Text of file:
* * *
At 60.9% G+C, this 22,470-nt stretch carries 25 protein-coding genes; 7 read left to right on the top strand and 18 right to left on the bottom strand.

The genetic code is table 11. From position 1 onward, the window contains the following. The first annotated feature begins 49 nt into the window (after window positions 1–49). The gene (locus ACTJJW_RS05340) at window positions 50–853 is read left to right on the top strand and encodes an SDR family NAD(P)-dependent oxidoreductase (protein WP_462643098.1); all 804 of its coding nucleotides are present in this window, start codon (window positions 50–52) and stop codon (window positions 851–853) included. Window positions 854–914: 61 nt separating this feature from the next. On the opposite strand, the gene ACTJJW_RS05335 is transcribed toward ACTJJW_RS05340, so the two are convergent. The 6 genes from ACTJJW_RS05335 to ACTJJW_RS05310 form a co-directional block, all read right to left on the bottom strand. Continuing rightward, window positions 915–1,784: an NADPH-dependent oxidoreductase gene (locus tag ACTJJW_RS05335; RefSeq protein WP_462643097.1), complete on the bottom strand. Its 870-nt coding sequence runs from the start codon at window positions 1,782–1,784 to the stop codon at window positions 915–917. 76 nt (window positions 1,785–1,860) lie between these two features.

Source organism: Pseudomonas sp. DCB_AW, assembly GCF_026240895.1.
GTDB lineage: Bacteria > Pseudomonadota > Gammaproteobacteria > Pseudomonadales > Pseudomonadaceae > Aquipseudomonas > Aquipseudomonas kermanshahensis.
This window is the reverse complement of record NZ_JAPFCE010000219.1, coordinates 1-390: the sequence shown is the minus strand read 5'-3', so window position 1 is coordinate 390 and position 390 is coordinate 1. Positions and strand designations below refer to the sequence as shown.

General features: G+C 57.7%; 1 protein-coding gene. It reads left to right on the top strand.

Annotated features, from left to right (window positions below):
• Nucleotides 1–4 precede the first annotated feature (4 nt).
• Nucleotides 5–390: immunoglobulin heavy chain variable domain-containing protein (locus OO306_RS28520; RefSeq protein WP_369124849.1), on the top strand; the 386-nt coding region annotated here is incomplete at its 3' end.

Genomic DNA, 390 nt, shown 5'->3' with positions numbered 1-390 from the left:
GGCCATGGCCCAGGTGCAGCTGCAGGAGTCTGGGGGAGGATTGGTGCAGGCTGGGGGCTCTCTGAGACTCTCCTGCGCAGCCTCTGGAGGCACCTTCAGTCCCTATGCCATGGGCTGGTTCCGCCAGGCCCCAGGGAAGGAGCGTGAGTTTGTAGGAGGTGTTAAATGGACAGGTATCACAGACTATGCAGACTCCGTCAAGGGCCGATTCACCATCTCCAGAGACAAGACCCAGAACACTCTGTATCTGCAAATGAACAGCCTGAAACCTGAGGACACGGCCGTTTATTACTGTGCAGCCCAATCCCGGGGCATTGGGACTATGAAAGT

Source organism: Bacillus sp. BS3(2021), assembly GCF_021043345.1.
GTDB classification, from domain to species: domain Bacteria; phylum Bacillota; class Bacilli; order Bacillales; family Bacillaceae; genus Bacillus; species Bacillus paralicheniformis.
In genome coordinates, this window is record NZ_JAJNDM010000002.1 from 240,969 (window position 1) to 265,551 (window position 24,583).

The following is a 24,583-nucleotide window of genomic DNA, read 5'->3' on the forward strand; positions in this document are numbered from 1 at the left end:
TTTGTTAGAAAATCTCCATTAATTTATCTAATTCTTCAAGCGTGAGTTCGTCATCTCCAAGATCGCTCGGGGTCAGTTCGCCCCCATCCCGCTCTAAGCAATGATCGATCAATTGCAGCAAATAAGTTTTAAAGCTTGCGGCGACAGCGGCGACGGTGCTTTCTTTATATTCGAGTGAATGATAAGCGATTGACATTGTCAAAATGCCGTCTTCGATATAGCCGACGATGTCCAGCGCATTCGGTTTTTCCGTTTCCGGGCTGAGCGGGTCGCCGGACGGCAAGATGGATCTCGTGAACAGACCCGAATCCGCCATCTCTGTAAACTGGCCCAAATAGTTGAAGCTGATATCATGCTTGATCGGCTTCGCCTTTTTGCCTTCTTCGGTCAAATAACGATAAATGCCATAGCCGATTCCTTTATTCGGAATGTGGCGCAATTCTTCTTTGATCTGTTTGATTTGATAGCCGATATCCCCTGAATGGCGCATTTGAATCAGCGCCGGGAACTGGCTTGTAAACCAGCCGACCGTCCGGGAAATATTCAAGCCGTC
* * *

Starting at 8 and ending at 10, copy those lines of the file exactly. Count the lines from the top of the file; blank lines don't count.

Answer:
• Nucleotides 1–4 precede the first annotated feature (4 nt).
• Nucleotides 5–390: immunoglobulin heavy chain variable domain-containing protein (locus OO306_RS28520; RefSeq protein WP_369124849.1), on the top strand; the 386-nt coding region annotated here is incomplete at its 3' end.

Genomic DNA, 390 nt, shown 5'->3' with positions numbered 1-390 from the left: